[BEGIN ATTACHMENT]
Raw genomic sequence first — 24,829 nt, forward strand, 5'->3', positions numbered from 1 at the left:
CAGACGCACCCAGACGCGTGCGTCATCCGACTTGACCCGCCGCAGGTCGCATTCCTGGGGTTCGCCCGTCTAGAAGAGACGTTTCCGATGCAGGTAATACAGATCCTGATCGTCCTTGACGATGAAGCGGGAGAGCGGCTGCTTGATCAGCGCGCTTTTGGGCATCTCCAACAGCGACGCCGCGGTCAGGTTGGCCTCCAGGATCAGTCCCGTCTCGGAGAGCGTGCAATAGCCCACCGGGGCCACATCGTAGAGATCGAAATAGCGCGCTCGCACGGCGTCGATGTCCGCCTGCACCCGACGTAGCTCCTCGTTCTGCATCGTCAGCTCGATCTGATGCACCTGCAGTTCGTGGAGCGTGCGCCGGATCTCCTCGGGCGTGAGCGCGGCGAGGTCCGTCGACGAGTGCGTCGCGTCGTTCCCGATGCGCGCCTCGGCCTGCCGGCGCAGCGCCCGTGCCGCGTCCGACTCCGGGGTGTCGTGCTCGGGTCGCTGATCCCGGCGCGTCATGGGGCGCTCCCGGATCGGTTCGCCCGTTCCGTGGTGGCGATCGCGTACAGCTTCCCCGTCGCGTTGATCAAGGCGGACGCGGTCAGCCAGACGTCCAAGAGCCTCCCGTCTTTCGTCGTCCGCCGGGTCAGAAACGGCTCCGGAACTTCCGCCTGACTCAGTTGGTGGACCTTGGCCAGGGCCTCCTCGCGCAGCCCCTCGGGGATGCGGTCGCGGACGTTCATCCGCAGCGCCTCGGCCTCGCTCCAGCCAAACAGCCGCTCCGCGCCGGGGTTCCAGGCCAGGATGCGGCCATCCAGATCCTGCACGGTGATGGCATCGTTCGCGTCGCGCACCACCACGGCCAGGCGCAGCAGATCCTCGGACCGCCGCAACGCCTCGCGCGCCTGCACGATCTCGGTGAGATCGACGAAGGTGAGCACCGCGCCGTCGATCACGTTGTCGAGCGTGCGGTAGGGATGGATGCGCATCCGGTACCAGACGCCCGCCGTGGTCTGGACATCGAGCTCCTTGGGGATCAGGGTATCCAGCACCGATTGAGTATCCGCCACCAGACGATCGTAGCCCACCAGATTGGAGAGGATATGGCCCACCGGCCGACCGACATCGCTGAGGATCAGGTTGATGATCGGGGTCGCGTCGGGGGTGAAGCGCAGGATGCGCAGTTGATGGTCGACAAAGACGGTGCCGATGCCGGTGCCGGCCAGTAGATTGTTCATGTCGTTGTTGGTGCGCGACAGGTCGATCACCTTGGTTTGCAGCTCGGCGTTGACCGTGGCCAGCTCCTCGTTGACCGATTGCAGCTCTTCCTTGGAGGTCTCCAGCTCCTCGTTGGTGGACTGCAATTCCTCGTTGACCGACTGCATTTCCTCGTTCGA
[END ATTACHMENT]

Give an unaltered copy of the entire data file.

Raw genomic sequence first — 24,829 nt, forward strand, 5'->3', positions numbered from 1 at the left:
CAGACGCACCCAGACGCGTGCGTCATCCGACTTGACCCGCCGCAGGTCGCATTCCTGGGGTTCGCCCGTCTAGAAGAGACGTTTCCGATGCAGGTAATACAGATCCTGATCGTCCTTGACGATGAAGCGGGAGAGCGGCTGCTTGATCAGCGCGCTTTTGGGCATCTCCAACAGCGACGCCGCGGTCAGGTTGGCCTCCAGGATCAGTCCCGTCTCGGAGAGCGTGCAATAGCCCACCGGGGCCACATCGTAGAGATCGAAATAGCGCGCTCGCACGGCGTCGATGTCCGCCTGCACCCGACGTAGCTCCTCGTTCTGCATCGTCAGCTCGATCTGATGCACCTGCAGTTCGTGGAGCGTGCGCCGGATCTCCTCGGGCGTGAGCGCGGCGAGGTCCGTCGACGAGTGCGTCGCGTCGTTCCCGATGCGCGCCTCGGCCTGCCGGCGCAGCGCCCGTGCCGCGTCCGACTCCGGGGTGTCGTGCTCGGGTCGCTGATCCCGGCGCGTCATGGGGCGCTCCCGGATCGGTTCGCCCGTTCCGTGGTGGCGATCGCGTACAGCTTCCCCGTCGCGTTGATCAAGGCGGACGCGGTCAGCCAGACGTCCAAGAGCCTCCCGTCTTTCGTCGTCCGCCGGGTCAGAAACGGCTCCGGAACTTCCGCCTGACTCAGTTGGTGGACCTTGGCCAGGGCCTCCTCGCGCAGCCCCTCGGGGATGCGGTCGCGGACGTTCATCCGCAGCGCCTCGGCCTCGCTCCAGCCAAACAGCCGCTCCGCGCCGGGGTTCCAGGCCAGGATGCGGCCATCCAGATCCTGCACGGTGATGGCATCGTTCGCGTCGCGCACCACCACGGCCAGGCGCAGCAGATCCTCGGACCGCCGCAACGCCTCGCGCGCCTGCACGATCTCGGTGAGATCGACGAAGGTGAGCACCGCGCCGTCGATCACGTTGTCGAGCGTGCGGTAGGGATGGATGCGCATCCGGTACCAGACGCCCGCCGTGGTCTGGACATCGAGCTCCTTGGGGATCAGGGTATCCAGCACCGATTGAGTATCCGCCACCAGACGATCGTAGCCCACCAGATTGGAGAGGATATGGCCCACCGGCCGACCGACATCGCTGAGGATCAGGTTGATGATCGGGGTCGCGTCGGGGGTGAAGCGCAGGATGCGCAGTTGATGGTCGACAAAGACGGTGCCGATGCCGGTGCCGGCCAGTAGATTGTTCATGTCGTTGTTGGTGCGCGACAGGTCGATCACCTTGGTTTGCAGCTCGGCGTTGACCGTGGCCAGCTCCTCGTTGACCGATTGCAGCTCTTCCTTGGAGGTCTCCAGCTCCTCGTTGGTGGACTGCAATTCCTCGTTGACCGACTGCATTTCCTCGTTCGA